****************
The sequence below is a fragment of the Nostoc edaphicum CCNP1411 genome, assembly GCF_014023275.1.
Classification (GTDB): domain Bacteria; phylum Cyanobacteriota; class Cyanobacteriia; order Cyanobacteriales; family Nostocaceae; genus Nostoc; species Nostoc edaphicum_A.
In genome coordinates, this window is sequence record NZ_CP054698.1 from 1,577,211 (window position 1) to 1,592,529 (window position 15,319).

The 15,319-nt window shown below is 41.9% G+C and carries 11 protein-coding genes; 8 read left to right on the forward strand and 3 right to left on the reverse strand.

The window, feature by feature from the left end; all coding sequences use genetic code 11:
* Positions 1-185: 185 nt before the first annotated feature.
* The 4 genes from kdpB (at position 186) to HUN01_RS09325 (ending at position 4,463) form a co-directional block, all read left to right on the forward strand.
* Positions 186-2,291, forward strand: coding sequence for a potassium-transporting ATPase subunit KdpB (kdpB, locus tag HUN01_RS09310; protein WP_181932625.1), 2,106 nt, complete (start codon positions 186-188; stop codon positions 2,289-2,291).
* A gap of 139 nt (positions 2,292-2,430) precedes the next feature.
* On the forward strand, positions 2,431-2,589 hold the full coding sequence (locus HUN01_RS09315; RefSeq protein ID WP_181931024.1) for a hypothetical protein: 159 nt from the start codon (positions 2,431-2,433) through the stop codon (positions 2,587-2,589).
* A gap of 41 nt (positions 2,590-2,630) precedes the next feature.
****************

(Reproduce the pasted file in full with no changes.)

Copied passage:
The sequence below is a fragment of the Nostoc edaphicum CCNP1411 genome, assembly GCF_014023275.1.
Classification (GTDB): domain Bacteria; phylum Cyanobacteriota; class Cyanobacteriia; order Cyanobacteriales; family Nostocaceae; genus Nostoc; species Nostoc edaphicum_A.
In genome coordinates, this window is sequence record NZ_CP054698.1 from 1,577,211 (window position 1) to 1,592,529 (window position 15,319).

The 15,319-nt window shown below is 41.9% G+C and carries 11 protein-coding genes; 8 read left to right on the forward strand and 3 right to left on the reverse strand.

The window, feature by feature from the left end; all coding sequences use genetic code 11:
* Positions 1-185: 185 nt before the first annotated feature.
* The 4 genes from kdpB (at position 186) to HUN01_RS09325 (ending at position 4,463) form a co-directional block, all read left to right on the forward strand.
* Positions 186-2,291, forward strand: coding sequence for a potassium-transporting ATPase subunit KdpB (kdpB, locus tag HUN01_RS09310; protein WP_181932625.1), 2,106 nt, complete (start codon positions 186-188; stop codon positions 2,289-2,291).
* A gap of 139 nt (positions 2,292-2,430) precedes the next feature.
* On the forward strand, positions 2,431-2,589 hold the full coding sequence (locus HUN01_RS09315; RefSeq protein ID WP_181931024.1) for a hypothetical protein: 159 nt from the start codon (positions 2,431-2,433) through the stop codon (positions 2,587-2,589).
* A gap of 41 nt (positions 2,590-2,630) precedes the next feature.